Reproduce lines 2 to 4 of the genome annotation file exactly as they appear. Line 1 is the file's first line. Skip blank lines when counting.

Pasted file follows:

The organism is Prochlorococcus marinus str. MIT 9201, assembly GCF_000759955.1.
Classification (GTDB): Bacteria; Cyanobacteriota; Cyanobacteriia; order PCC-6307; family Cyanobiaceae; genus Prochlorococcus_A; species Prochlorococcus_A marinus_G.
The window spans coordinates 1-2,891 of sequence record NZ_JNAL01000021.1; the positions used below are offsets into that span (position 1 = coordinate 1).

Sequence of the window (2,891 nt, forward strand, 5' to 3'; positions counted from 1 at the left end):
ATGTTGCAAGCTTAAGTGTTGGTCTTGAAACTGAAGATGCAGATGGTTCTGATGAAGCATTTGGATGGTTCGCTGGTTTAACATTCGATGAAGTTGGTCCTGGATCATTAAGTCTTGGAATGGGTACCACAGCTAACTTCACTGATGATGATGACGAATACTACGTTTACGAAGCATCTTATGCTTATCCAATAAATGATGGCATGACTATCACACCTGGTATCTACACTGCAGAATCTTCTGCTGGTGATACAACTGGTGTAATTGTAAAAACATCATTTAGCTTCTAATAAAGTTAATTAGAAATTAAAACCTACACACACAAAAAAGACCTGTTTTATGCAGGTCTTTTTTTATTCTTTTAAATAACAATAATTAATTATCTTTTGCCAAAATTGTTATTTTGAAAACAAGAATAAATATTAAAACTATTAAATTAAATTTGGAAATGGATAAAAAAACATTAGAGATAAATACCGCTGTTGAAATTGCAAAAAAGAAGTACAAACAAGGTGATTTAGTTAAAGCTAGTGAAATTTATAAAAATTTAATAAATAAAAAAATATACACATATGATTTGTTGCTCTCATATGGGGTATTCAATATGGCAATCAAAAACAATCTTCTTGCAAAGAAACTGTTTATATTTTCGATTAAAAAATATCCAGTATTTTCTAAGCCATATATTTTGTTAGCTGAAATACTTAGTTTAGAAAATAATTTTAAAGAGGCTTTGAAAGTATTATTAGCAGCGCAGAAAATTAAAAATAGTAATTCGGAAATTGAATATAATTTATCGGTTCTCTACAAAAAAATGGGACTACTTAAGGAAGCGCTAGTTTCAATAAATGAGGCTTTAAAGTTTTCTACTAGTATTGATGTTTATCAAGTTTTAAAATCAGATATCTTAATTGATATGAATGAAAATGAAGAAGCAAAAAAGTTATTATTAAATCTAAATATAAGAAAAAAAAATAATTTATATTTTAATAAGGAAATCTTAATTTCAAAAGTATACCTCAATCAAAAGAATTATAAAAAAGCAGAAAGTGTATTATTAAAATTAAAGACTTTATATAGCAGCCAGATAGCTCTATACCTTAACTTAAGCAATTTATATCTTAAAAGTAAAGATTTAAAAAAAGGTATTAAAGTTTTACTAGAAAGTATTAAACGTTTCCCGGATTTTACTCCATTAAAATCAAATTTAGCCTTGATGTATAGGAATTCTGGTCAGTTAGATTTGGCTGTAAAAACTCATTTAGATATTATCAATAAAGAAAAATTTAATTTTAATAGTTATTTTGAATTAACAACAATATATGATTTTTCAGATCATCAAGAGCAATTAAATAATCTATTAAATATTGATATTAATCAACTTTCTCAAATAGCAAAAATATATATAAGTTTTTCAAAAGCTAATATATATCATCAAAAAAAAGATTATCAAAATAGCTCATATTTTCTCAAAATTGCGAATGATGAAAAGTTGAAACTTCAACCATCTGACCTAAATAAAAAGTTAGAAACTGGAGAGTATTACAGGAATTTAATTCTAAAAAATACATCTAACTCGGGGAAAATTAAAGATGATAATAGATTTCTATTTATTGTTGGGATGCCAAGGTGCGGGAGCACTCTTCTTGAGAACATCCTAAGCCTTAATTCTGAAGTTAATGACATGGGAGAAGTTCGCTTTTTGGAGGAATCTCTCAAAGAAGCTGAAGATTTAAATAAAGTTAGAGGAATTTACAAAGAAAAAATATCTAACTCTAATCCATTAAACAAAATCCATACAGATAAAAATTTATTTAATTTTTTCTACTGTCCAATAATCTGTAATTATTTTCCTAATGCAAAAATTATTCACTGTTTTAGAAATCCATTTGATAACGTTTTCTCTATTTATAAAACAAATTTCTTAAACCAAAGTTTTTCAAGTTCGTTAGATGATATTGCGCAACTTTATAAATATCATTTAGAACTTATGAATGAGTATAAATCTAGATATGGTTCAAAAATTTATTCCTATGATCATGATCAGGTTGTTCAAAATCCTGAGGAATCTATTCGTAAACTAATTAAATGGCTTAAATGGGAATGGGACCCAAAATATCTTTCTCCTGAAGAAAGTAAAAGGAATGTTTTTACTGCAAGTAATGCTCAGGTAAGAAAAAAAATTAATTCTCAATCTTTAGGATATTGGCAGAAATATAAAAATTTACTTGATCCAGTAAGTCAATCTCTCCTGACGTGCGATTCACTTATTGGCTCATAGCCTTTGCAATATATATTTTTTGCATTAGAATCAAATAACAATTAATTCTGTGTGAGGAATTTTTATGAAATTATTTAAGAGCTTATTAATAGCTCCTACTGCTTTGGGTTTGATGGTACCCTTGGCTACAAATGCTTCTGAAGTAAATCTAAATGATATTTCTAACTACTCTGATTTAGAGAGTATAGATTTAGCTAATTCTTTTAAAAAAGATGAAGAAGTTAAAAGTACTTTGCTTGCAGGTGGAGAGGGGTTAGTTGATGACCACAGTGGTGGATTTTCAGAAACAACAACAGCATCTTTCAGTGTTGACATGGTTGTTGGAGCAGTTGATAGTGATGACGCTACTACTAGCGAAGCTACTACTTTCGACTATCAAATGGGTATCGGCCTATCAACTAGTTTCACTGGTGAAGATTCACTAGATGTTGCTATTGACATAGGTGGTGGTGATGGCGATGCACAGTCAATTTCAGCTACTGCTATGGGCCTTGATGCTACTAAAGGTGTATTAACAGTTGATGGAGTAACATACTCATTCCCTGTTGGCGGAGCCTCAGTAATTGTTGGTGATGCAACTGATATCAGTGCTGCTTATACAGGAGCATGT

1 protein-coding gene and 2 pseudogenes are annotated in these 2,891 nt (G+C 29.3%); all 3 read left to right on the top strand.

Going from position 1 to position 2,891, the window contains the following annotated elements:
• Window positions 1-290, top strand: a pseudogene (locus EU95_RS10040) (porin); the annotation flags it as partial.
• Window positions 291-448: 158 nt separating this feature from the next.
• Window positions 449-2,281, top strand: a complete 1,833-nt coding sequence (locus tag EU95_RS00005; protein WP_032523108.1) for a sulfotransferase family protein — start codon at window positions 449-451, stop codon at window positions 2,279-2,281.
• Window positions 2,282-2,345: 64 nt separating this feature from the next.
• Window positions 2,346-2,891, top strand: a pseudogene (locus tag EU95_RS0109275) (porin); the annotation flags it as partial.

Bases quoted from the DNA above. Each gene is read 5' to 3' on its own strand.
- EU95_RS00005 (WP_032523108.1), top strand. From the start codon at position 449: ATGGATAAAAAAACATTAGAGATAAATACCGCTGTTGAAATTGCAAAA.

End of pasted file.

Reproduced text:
Classification (GTDB): Bacteria; Cyanobacteriota; Cyanobacteriia; order PCC-6307; family Cyanobiaceae; genus Prochlorococcus_A; species Prochlorococcus_A marinus_G.
The window spans coordinates 1-2,891 of sequence record NZ_JNAL01000021.1; the positions used below are offsets into that span (position 1 = coordinate 1).

Sequence of the window (2,891 nt, forward strand, 5' to 3'; positions counted from 1 at the left end):